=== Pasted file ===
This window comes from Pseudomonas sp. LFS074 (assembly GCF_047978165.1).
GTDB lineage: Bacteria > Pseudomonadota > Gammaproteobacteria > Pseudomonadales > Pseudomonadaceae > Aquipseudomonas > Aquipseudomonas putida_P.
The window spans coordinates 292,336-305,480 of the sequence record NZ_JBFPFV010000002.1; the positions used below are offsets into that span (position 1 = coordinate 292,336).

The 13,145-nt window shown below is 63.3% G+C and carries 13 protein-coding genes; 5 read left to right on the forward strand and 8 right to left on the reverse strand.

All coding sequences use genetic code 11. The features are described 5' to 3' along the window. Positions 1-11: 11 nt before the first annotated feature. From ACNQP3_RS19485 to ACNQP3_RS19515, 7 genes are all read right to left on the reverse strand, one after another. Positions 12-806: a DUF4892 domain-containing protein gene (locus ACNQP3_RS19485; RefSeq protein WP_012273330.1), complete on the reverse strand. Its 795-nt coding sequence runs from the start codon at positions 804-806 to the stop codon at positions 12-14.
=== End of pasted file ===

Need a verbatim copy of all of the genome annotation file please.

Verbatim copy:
This window comes from Pseudomonas sp. LFS074 (assembly GCF_047978165.1).
GTDB lineage: Bacteria > Pseudomonadota > Gammaproteobacteria > Pseudomonadales > Pseudomonadaceae > Aquipseudomonas > Aquipseudomonas putida_P.
The window spans coordinates 292,336-305,480 of the sequence record NZ_JBFPFV010000002.1; the positions used below are offsets into that span (position 1 = coordinate 292,336).

The 13,145-nt window shown below is 63.3% G+C and carries 13 protein-coding genes; 5 read left to right on the forward strand and 8 right to left on the reverse strand.

All coding sequences use genetic code 11. The features are described 5' to 3' along the window. Positions 1-11: 11 nt before the first annotated feature. From ACNQP3_RS19485 to ACNQP3_RS19515, 7 genes are all read right to left on the reverse strand, one after another. Positions 12-806: a DUF4892 domain-containing protein gene (locus ACNQP3_RS19485; RefSeq protein WP_012273330.1), complete on the reverse strand. Its 795-nt coding sequence runs from the start codon at positions 804-806 to the stop codon at positions 12-14.